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From Barnes & NobleThe Barnes & Noble Review
Let's drink a toast to Joanna Simon for giving a clear and lively introduction to the mysteries of wine from within the pages of a coffee tablestyle book.
The book itself is so well illustrated with beauty shots of wines, vineyards, and cellars that you don't realize until the end that Simon has given you the equivalent of a semester-long wine course. As the award-winning wine correspondent of Britain's Sunday Times, Simon is experienced in the art of uncorking the world of wine for beginner and intermediate wine enthusiasts. Whether you're ready to move beyond Merlot or want help with pronunciation, Simon's book will prove a reliable and contemporary guide.
One of the most helpful sections is categorization of wine by style -- a feature that will help you choose unfamiliar wines you are likely to enjoy. If, for example, you like big, spicy reds like Zinfandel and Chilean Cabernet, Simon has a host of similar wine families, including Châteauneuf-du-Pape and Cornas from France, Primitivo and Barolo from Italy, and Ribera del Duero and Priorata from Spain. If you like (but are tiring of) California Chardonnay, you may want to branch out to Chablis from France, Viognier from Australia or California, white wines from Navarra in Spain, or Chenin Blanc from South Africa.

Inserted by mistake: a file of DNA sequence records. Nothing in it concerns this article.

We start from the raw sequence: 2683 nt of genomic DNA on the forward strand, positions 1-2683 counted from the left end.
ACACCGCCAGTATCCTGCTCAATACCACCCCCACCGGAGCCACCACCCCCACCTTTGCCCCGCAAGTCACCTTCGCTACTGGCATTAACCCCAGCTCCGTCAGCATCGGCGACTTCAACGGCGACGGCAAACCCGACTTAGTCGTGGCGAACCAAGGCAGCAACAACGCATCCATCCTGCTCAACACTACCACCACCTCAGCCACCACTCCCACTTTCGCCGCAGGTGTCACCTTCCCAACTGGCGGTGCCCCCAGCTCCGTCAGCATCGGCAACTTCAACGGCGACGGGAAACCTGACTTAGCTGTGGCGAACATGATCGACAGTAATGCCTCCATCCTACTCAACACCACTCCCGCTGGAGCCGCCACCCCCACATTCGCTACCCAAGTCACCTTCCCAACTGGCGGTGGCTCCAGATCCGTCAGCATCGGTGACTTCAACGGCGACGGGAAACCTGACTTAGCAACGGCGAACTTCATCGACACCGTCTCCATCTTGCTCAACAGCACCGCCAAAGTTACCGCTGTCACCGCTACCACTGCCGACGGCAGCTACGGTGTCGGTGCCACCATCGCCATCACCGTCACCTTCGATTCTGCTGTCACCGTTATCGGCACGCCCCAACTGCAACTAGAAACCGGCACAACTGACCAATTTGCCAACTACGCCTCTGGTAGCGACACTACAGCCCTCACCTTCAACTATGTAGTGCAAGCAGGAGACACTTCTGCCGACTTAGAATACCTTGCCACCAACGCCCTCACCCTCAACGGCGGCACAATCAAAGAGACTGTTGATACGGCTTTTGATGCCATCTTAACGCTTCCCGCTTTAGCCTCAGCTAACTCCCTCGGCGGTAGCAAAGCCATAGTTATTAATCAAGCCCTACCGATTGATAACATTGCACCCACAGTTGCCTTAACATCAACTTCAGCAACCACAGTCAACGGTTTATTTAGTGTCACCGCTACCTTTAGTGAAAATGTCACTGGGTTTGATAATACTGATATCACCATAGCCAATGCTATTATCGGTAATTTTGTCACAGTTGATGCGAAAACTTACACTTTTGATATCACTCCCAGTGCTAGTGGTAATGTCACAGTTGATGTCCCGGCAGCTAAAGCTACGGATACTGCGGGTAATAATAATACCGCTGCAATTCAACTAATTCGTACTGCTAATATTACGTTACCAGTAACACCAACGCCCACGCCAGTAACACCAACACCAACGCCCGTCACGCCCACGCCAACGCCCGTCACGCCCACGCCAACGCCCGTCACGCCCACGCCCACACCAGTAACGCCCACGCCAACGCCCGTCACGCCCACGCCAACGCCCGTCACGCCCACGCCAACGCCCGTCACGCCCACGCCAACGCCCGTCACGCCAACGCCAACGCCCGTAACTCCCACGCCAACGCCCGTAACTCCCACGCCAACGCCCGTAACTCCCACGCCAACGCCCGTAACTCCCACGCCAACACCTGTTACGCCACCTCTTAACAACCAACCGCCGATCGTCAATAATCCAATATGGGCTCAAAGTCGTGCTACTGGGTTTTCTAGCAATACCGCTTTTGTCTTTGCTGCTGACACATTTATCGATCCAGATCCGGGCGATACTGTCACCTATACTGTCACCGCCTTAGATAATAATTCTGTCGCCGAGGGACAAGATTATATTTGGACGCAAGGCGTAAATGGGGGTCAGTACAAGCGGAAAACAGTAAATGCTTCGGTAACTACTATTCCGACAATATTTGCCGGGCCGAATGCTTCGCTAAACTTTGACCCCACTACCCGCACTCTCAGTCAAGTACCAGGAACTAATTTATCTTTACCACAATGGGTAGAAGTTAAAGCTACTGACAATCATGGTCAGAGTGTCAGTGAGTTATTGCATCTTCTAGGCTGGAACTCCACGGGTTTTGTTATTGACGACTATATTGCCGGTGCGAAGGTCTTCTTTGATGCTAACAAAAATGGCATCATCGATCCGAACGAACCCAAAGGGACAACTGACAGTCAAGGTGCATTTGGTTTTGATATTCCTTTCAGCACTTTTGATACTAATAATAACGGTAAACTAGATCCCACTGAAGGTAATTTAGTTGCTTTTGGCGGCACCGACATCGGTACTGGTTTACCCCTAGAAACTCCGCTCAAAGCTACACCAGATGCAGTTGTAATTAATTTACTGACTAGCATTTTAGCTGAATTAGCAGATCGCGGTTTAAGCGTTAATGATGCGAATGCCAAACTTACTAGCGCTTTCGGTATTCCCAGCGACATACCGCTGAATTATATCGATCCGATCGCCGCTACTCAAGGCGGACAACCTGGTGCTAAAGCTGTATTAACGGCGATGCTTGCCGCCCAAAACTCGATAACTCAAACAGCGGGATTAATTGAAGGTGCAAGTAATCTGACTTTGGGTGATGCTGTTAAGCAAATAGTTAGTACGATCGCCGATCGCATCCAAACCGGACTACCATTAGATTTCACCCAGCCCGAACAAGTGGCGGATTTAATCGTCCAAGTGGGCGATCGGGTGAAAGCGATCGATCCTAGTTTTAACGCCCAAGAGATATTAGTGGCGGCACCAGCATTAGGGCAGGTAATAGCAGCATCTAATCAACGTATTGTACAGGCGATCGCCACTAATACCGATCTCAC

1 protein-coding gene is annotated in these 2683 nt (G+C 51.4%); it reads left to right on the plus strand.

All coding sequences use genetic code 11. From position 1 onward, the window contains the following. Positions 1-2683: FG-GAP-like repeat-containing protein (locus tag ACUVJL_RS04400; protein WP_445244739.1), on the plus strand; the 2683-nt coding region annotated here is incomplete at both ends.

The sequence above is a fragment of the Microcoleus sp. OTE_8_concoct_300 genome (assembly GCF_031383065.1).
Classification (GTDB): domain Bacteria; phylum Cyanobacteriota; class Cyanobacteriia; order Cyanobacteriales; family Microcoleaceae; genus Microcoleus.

Simon guides you through the major and minor wine-producing grapes, from Malbec and Sangiovese to the South African Pinotage, and reviews the production of wine from growing to bottling. The art of tasting is well covered, from a glossary of wine language, aromas, and flavors, to the fine points of tilting, twirling, sipping, and, sometimes, spitting. There's a helpful pronunciation chart, along with expert advice for buying, storing, and serving. (Ginger Curwen)